They don’t do fat banker bonuses, overdrafts or loans. Built like a mirror image of the financial systems that brought on the last economic crisis, bunq is a mobile-only bank that wants to shake the foundations of the system.
If you don’t have the money to buy something, they advise you to save rather than offering a high-interest loan. Instead, for a straightforward monthly fee, they will offer you 25 interest-paying joint or solo accounts, bank cards that link to any of them, and the ability to do everything with a swipe of your mobile phone.
After all, bunq says, its mission is ‘to wake up the banking system.’
bunq was launched in 2015 by Ali Niknam after he ran into a banking system that seems to be there for consumers, but is, in fact, only trying to make it as complicated as possible.
Not any longer, says bunq. The system bills itself as the ‘bank of the free’, with three types of membership for individuals, business owners and groups. The monthly fee starts at €5 per member in a bunq Pack (four accounts of which one can be also bunq Business).
You can link cards to different accounts, have different pin numbers on the same card, transfer money internationally without extra fees through an integrated TransferWise service, and share accounts with multiple people.
The app is particularly attractive to expats as you can set up your account without visiting a branch – you don’t have to go to the country you are going to. You can do it from home, and don’t need to enter your tax identification number until 90 days after you open the account. You can come prepared and with a fully operational bank account in the country you’re going to live in.
In addition, bunq has integrated TransferWise into the app to send money home to a non-euro destination – which is up to eight times cheaper than a traditional bank. And you don’t have to pay any exchange fees if you are making payments or taking out cash abroad, saving you money on that weekend trip to London or further afield.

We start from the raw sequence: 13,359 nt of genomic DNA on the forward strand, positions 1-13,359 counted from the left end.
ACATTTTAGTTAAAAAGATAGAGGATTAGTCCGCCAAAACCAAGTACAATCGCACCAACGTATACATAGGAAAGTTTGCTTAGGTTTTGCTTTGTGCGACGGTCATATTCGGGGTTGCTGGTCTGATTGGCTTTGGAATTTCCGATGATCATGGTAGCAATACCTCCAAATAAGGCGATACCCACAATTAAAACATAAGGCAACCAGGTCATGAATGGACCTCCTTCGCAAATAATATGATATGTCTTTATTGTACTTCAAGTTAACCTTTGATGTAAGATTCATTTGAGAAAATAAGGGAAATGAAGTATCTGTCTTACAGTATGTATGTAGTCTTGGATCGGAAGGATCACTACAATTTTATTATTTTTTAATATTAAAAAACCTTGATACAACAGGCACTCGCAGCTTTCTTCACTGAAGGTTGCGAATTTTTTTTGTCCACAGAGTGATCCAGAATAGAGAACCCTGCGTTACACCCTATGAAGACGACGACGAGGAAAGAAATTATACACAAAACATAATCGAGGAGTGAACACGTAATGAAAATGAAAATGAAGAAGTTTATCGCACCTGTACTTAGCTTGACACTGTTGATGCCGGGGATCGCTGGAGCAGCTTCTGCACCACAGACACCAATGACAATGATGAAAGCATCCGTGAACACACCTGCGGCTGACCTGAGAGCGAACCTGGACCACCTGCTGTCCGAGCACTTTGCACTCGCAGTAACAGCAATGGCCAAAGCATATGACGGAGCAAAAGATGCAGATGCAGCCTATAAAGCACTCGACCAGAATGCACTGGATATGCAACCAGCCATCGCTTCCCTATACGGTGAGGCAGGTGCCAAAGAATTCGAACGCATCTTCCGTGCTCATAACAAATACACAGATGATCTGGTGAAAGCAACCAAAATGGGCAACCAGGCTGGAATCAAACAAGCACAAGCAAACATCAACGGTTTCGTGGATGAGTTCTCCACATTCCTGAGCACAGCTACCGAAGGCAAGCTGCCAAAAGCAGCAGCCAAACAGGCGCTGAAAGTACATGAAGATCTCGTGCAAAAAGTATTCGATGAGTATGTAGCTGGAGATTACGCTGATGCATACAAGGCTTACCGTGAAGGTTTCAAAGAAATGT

Anyone in the European Economic Area can open an account, and bunq is live in France, Belgium, Germany, Austria, Italy, Spain as well as its home country of the Netherlands.
Even the word ‘bunq’ represents what the service is trying to do, because if you turn it round 180 degrees – or from the other side of the table – it reads the same. ‘We want to be on your side, and not on the bank’s side,’ the company says.’We are turning the banking world upside down.’
In this vein, the business offers account holders the chance to choose where some of their money is invested – European green companies, for instance – and pledges to avoid products broadly considered unethical, such as tobacco. Its modern, mobile-only structure also means that it doesn’t have the problems of old ‘legacy’ software at many other banks – and the challenge of upgrading them evident in crises such as UK bank TSB’s IT meltdown a year ago.
The company doesn’t have bonuses either and says its lean management board is modestly rewarded – pointing out parallel controversies such as a 50% pay rise for ING chief executive Ralph Hamers, while the company was facing a huge fine for money laundering.
You won’t get an overdraft with bunq, and they don’t do loans either. ‘We believe if we seduce you or persuade you to get loans, it will ensure you die in debt,’ the bank says. ‘That’s what bunq wants to prevent. Instead, we are working on tons of possibilities to make banking more easy, from the perspective that it’s your money.’
So you can save for a holiday with a group of friends with a joint account set up on the fly which every group member can access and use and divide the leftovers and close that account when the trip is done, for example. Or set up accounts with anyone you like. If you want a joint account with your girlfriend or partner, you set one up – and if the love is gone, you cancel it!
Whatever happens to romance, though, bunq is digging in for the long haul.
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